WELL, YOU can say this much for the 116th annual New Year's Day parade: It was . . . interesting.

Whether you followed along in person, on a phone, or on TV, you probably witnessed some unique moments, from the introduction of new and more diverse performers to a protest march that ended with the arrests of two activists.

Collected here are some snippets from a cold, windy morning and afternoon in Philadelphia.

The sentimental tug of childhood memories lured Sharon Davis to Broad Street and Washington Avenue, where she sat yesterday morning with a blanket wrapped around her legs.

It was quiet. The first batch of performers was at least a few blocks away.

"The anticipation is, like, really getting to me," she said, laughing.

The parade was an unquestioned ritual when Davis, 59, was a child. "My mother put Vaseline on us kids and made sure we had two pairs of warm socks and a nice warm coat," she said. "We didn't mind the cold. And I loved the hot chocolate."

She had missed the last few parades, but was determined to see this one. "I just thought, going into 2016, let me start the year off right."

Complaints about a lack of diversity in the parade led to the creation of the Philadelphia Division, which introduced four groups - the Miss Fancy Brigade, the Second 2 None Drill Team, Los Bomberos, and the San Mateo Carnavalero.

The new performers seemed thrilled to be a part of the show, and the city's parade director, Leo Dignam, said they would return next year as well.

"It was time for them to put in other acts because everybody is interested in different things," said Danae Peak, 37, a parent who marched with the drill team, made up of 8- to 14-year-olds.

"The kids were so excited. They were nervous. But now, they know what to expect next time."

Arizbeth Miguel, 17, couldn't stop grinning after dancing with San Mateo Carnavalero. "People were looking at us, which made me feel happy," she said. "I think it's good that the parade's getting more diverse. Philly's a diverse city."

Black Lives Matter protesters had promised to interrupt the Mummers Parade.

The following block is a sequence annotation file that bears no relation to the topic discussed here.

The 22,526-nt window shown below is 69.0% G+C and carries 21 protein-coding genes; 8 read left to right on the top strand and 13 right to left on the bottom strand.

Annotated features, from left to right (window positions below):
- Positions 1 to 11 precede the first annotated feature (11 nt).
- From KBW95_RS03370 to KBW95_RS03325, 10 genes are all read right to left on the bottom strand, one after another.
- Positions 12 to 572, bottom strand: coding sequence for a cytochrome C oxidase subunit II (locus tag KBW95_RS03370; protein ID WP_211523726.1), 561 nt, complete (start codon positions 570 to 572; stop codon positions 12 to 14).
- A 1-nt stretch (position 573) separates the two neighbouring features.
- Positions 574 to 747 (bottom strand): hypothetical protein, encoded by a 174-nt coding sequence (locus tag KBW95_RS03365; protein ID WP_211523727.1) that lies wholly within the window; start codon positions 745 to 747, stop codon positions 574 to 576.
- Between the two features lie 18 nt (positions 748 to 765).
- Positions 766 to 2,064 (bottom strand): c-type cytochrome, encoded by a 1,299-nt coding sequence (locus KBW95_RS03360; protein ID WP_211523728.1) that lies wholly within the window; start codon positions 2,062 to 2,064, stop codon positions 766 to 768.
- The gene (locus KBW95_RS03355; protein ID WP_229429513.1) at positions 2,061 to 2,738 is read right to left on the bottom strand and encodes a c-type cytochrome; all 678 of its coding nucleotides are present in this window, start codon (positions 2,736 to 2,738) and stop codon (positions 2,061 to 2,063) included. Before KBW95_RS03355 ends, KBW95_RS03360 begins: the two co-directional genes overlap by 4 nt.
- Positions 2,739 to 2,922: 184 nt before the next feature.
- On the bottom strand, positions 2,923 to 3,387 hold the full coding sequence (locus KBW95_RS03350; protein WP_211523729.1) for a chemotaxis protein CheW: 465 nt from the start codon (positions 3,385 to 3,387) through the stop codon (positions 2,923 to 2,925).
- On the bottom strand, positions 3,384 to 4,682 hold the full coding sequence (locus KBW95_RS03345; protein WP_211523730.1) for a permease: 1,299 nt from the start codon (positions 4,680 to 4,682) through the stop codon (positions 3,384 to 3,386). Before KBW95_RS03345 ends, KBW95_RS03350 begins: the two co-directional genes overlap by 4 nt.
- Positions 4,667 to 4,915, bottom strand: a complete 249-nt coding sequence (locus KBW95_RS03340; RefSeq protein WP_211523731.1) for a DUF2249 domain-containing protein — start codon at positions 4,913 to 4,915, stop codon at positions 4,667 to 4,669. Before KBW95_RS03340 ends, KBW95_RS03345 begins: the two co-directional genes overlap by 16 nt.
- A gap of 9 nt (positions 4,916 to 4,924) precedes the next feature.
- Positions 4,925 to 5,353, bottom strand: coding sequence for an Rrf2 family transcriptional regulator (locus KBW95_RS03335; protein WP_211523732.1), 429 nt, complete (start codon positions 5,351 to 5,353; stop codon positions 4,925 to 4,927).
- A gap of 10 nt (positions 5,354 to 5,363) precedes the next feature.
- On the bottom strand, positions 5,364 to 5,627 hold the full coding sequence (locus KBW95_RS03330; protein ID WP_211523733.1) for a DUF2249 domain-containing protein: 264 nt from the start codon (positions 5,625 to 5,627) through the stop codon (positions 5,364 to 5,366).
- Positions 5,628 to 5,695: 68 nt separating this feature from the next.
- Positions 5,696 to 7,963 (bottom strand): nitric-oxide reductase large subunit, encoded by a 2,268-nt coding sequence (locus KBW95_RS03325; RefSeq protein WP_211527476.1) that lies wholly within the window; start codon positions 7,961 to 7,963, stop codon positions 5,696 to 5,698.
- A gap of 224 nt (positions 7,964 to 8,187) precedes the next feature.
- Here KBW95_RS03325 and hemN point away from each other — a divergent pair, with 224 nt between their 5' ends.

Part of their reason for marching was to call attention to the city's perpetual crises in education and poverty, and the need for national reform of police and prisons, said Erica Mines of the Philly Coalition for Racial, Economic and Legal Justice, which organized the protest.

But the demonstrators also wanted to call out the parade's troublesome history of featuring performers in blackface - or brownface - and carrying signs like "Wench Lives Matter," which some did yesterday.

A large crowd of protesters tried to enter the parade near 15th and Market Streets, but were blocked by Philly cops. Some parade spectators argued with the protesters.

The demonstrators opted to mostly stick to the sidewalks, marching south on Broad Street, and briefly below ground at the Walnut-Locust subway stop.

Two activists were arrested in front of the Kimmel Center - one for disorderly conduct, the other for interfering with the parade, said Chief Inspector Joseph Sullivan. A photographer was also briefly detained.

"I think the police and the Department of Homeland Security handled it very professionally," Dignam said.

Some who kept tabs on the parade on social media complained that little was being done to stop public urination and open drinking.

Dignam said that the city would look to add more Port-a-Potties and that he personally saw cops admonish people for drinking.

A number of local politicians also expressed dismay on Twitter over a video showing a member of the Finnegan New Year's Brigade yelling "F--- the gays!" as he marched along Broad Street. The same group mocked Caitlyn Jenner.

The Batmobile - the black-and-red number that Adam West hopped in and out of in the 1960s - made an appearance, thanks to the Landi Comic Club, which invited a collector from Wilmington to participate in the parade.

Roger Crannell, 48, sat in the passenger seat, clad in a Robin costume. "This is the second time we've been here," he said. "Everyone loves it."

Questions about the Batmobile's owner went unanswered. Batman jumped into the driver's seat and drove off. You know how it is with Batman.

But the Batmobile was upstaged by another legend: former Flyers goalie Bernie Parent, who popped out of an SUV in front of the Kimmel Center, signed autographs, and mugged for photographs. The Hall of Famer was greeted with thunderous applause and chants.

Fans who stuck around - even as the sun retreated and the wind picked up - were gifted with plenty of visual treats.

South Philadelphia String Band won first place with its eye-popping "Dia de los Muertos" theme, while Woodland String Band featured a T. rex and assorted dinosaurs in "You Bet Jurassic's Good."

But some spectators skipped the crowded sidewalks and found other ways to have fun.

Cornell Halloday, 47, stood on the edge of Dilworth Park's ice rink and filmed his son, Dallas, 7, looping around it. Dallas stopped long enough to tell his dad to grab some hot chocolate.

"This is our first time down here together," said Halloday, of West Philadelphia. "This is a nice setup. We were over there at the parade earlier and came here for a break."

Chuck and Kathy Staiano, meanwhile, discovered the perfect spot to watch the parade: John F. Kennedy Boulevard between 16th and 17th Streets, where the Ferko String Band was running through a quick rehearsal.

"We were at 15th and Market, but we couldn't hear anything," said Chuck Staiano, 59. "But this is like being behind the scenes. I think we'll come back here next year."



On Twitter: @dgambacorta